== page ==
Party time for markets?

11-28-2023
Party time for markets?

Recent events have been positive

 

I have to confess that between my husband and me, we are not very “street smart” when it comes to raising teenagers. I’m embarrassed to admit that we didn’t realize our 17-year-old daughter was hosting a party in our basement until the next morning when our doorbell camera revealed a steady stream of late-night guests. Fortunately, I have a better sense of when a party is getting started in the markets. Last week’s inflation reports from the U.S., eurozone, and U.K. were certainly welcome guests, going a long way in convincing markets that these central banks are finished hiking interest rates.

The disinflation trend continues

The U.S. Consumer Price Index print for October indicated continued progress on the disinflationary front. Markets took this as a strong signal that the U.S. rate hike cycle has ended. That data was quickly followed by readings on eurozone and U.K. inflation, as well as the U.S Producer Price Index, which markets interpreted to mean that rate hikes among Western developed central banks have come to an end.

However, at the same time, we received some data recently showing that those same Western developed economies are cooling. For example, U.S. retail sales for October experienced their first decline since March. And the decline of industrial production in the eurozone was worse than expected. So why are markets so happy?

Recent events have been positive for markets

First of all, this is what Western developed central banks want to happen. They want their economies to cool to hopefully ensure disinflation continues. In addition, the U.S. avoided a government shutdown without any drama this month, passing a short-term laddered spending plan that kicks the can down the road to early 2024. But the key reason for rising global risk appetite is that markets are looking through today and out to 2024; they are discounting the start of rate cuts later in the first half of the year and an economic recovery in the back half of the year.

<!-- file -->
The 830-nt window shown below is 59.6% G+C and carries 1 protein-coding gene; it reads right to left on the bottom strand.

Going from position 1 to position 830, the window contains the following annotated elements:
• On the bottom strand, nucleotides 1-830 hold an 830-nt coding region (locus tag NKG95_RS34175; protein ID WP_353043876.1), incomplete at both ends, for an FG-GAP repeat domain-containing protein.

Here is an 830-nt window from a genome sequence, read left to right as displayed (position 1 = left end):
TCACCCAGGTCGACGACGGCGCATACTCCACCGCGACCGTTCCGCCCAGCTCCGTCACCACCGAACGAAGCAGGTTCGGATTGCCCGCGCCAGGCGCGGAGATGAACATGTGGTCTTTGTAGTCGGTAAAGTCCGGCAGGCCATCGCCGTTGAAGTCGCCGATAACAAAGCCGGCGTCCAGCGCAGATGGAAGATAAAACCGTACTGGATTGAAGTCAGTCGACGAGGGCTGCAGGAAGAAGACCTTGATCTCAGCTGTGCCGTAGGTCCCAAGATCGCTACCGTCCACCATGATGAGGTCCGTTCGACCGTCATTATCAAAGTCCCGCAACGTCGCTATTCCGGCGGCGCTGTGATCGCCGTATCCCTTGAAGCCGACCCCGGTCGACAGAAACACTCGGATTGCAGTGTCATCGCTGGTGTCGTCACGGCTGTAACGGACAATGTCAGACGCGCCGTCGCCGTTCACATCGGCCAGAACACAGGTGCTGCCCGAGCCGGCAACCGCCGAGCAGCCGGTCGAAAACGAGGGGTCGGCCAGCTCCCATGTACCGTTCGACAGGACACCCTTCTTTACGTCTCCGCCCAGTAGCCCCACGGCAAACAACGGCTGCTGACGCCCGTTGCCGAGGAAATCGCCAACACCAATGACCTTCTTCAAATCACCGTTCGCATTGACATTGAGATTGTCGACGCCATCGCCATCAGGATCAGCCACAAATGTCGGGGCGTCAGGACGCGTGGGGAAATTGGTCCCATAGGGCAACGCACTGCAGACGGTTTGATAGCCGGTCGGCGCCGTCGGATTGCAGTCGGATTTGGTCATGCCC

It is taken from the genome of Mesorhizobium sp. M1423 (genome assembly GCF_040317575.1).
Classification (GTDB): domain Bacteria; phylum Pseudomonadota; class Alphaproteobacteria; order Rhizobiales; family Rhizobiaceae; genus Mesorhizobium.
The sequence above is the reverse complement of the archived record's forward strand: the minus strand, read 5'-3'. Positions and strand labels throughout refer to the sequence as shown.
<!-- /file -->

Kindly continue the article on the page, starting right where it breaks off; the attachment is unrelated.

Yields on the 10-year U.S. Treasury, the 10-year U.K. gilt, and 10-year European bonds such as the Italian 10-year bond have fallen in recent days. And stocks have risen.1 I believe markets are anticipating a global economic recovery, with other major economies such as China and Japan likely to contribute to a second half recovery with supportive fiscal and monetary policy in the near term.

Volatility may present opportunity

But while a party seems to have started in markets, I expect some volatility in the near term. There is still significant uncertainty around the timing of when rate cuts will begin, and so we could see a pattern of “bad macro news is good news for markets” and vice-versa in the near term. However, I would take advantage of these opportunities to add long duration fixed income exposure and also find more attractive entry points for equities.

Is this the start of a change in sentiment?

All in all, I think we may look back on the last several weeks as the start of significant change in market sentiment and global risk appetite, as markets seem to like what they anticipate will unfold in the months to come. We will need to remain very vigilant, however, recognizing the long and variable lags of monetary policy might throw a wrench into the future that markets are currently discounting – although that is certainly not my base case.

Kristina Hooper is Chief Global Market Strategist at Invesco.

Notes

1. Source: MSCI. The MSCI World Index returned 3.0% for the week ending Nov. 17, 2023. The MSCI World Index is an unmanaged index considered representative of stocks of developed countries.

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